Kindergarten Truck (2012-2015) was my immersive, site-specific, touring street theatre performance staged inside a box truck. Audiences were briefly transported back to the magical world of childhood guided by playful actors. The design adapted improvisational drama therapy to become a communal storytelling experience that engaged over 1,000 strangers across chronic divisions of race and class in under-resourced urban neighborhoods across the US. I received the 2017 NADTA Performance Award honoring the project’s positive social impact in catalyzing civic engagement as a means towards collective transformation. I guide students to conceive their own innovative formats to enable vitality, meaning-making, and healing for their communities.
This site-specific immersive community-engaged performance explored The Book of Esther.
Each year from 2010-2015, I devised and directed a new community-engaged game/performance to critically explore the Jewish holiday of Purim identity through irreverent “shpiels.”
We co-created a unique collaborative performance to critically explore ethnicity, identity, and the sacred text.
The performances catalyze civic engagement and meaning-making.
As one example, for Shluff No More, I orchestrated a 60-member crew to guide 400 audience members around nine locations of a three-story synagogue in under 2 hours. Each scene playfully disarmed congregants as they encountered sacred text from The Book of Esther.
Participants reported how the event deepened their affiliation and transformed their relationship with the themes of ethnic strife.
Organizing the game logistics required tremendous planning. With the help of my dear friend Scott Osman, here is a glimpse at how I laid out the team coordination:
Each room featured participatory structures I designed to playfully disarm congregants and help them enjoy greater proximity. Three years later, many participants continue to report how the event deepened their feelings of affiliation and transformed their relationship with the themes of ethnic strife. The image below captured during the Costume Contest, conducted through Silent Disco headphones.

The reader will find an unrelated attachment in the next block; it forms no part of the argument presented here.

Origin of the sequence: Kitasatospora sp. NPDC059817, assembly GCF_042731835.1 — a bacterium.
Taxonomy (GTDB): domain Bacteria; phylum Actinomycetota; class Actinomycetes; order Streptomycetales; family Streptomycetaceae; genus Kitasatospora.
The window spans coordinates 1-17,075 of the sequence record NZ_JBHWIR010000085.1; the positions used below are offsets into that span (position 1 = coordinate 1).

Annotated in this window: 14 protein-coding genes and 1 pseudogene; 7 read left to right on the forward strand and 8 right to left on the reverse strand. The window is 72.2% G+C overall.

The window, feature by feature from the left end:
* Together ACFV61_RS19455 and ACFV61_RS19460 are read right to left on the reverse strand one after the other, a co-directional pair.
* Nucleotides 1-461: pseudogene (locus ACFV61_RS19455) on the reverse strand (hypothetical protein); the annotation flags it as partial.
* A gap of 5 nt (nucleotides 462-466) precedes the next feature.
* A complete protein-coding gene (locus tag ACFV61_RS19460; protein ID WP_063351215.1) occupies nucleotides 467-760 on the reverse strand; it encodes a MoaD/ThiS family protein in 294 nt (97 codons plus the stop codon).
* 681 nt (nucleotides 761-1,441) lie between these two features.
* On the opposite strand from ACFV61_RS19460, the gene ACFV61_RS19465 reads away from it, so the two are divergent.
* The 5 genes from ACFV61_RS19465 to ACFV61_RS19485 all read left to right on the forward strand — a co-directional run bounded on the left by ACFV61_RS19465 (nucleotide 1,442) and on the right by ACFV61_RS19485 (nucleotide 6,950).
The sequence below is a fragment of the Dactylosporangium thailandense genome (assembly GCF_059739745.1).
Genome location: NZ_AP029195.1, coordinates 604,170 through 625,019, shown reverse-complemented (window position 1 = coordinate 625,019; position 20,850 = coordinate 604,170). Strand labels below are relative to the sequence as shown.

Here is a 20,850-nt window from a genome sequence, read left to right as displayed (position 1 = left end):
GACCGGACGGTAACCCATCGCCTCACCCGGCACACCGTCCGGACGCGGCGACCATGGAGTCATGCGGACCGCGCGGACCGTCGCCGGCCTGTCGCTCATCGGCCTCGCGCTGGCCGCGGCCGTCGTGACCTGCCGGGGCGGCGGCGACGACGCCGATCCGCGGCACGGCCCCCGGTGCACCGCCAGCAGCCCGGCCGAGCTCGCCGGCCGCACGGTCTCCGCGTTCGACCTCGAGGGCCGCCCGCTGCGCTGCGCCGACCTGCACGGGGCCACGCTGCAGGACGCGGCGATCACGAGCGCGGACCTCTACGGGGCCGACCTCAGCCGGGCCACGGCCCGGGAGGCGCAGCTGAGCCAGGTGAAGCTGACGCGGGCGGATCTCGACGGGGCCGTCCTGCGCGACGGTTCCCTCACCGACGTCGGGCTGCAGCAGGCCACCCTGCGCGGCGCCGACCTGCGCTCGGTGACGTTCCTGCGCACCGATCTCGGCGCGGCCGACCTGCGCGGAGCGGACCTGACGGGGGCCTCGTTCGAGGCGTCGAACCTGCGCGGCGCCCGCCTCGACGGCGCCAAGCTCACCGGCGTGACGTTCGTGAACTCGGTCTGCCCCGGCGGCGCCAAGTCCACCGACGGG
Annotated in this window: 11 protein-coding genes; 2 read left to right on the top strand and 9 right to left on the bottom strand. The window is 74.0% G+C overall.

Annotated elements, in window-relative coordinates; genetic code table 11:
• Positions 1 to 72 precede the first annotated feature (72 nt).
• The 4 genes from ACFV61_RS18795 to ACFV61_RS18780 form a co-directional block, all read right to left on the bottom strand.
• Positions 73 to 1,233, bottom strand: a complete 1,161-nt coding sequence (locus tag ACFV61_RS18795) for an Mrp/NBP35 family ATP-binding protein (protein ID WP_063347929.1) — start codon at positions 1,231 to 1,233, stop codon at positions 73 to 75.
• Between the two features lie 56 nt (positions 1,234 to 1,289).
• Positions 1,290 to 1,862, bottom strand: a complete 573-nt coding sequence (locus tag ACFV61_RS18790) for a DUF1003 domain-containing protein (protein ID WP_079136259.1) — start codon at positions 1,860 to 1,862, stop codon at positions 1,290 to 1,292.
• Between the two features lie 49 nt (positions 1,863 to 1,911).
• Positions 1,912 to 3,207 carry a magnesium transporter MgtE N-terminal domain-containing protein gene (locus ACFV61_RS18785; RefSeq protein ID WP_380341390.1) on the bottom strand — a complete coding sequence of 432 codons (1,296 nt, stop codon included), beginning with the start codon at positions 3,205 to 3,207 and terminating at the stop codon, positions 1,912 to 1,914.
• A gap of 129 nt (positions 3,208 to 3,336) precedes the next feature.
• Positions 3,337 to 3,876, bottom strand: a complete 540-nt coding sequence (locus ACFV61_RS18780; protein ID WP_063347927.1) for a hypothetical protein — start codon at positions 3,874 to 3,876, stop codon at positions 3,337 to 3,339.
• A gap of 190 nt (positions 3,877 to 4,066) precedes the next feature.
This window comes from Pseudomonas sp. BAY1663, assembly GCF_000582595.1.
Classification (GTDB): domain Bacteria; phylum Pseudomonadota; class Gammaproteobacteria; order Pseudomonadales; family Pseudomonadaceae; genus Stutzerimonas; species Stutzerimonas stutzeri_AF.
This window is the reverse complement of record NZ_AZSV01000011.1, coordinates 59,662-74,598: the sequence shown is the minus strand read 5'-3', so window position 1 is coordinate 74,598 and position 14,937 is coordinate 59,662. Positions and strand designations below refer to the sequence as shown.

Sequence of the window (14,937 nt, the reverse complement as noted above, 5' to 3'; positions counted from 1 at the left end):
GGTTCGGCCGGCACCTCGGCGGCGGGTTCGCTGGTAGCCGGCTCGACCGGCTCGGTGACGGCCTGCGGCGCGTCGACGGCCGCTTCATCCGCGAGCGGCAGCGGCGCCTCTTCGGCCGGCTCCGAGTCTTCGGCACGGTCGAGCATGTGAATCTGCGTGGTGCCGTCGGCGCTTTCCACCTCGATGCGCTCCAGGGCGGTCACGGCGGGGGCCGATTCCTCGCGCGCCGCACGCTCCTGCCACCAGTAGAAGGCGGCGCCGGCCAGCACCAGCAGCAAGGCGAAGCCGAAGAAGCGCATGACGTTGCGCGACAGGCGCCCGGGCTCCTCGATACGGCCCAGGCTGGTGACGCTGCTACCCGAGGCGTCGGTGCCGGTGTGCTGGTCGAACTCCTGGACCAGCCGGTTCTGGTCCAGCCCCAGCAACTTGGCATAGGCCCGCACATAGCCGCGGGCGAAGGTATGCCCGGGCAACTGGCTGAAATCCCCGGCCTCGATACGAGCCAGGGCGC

I had also had the opportunity to work with amazingly talented designers. For one example, Chantal Demorial and Gideon Solomon converted the basement into Vashi’s Den.
I co-authored, directed, and performed in this community-engaged Theatre of Faith performance project on The Book of Esther at Romemu synagogue, framed shamelessly around the structures and sketches of Saturday Night Live.
Our “Cold Open” was Caveman Lawyer defending King Ahashverosh against Vashti over her refusal to dance, and from there we were off to the races with other classics: Opening Monologue, Celebrity Jeopardy, Church Chat, Weekend Update, Spoof Commercials, and classic ending moment–a live band playing the SNL Closing Theme (Waltz in A) as the cast and crew celebrated together on stage.
Below is our version of the Spartan Cheerleaders: Cheerleaders for Compassionate Aggression, which was our symbolic treatment of the war between the Jews and Persians in Chapter 10.
This was my 3rd Purim Shpiel at Romemu, a community-engaged Theatre of Faith performance project on The Book of Esther at Romemu synagogue.
This year’s concept was all based on popular media themes. One of my favorite moments was a slow motion battle fought with giant pencils to music from Les Misérables.
The title of the show was a spoof on Gangham Style, the Korean pop song/dance that had recently gone viral on YouTube. And of course, we performed our own version! Here is a clip of it to enjoy, followed by a little sketch based on The Apprentice featuring the Rabbi’s wife playing him to the sheer delight of our audience.
NRDC commissioned Six Characters to create these two videos for their climate change awareness campaign.
In Arctic Margarita, I played the President of the United States:
In Global Warmth, I am featured as the Husband in a “Cold” and loveless marriage:
My award-winning silent physical comedy troupe Six Characters meshed vaudevillian stage antics with video.
We proudly earned praises from the New York Times.
Trailer of “Best Show Ever!”
And here’s Andrew in the skit “Tiny Pie Stand”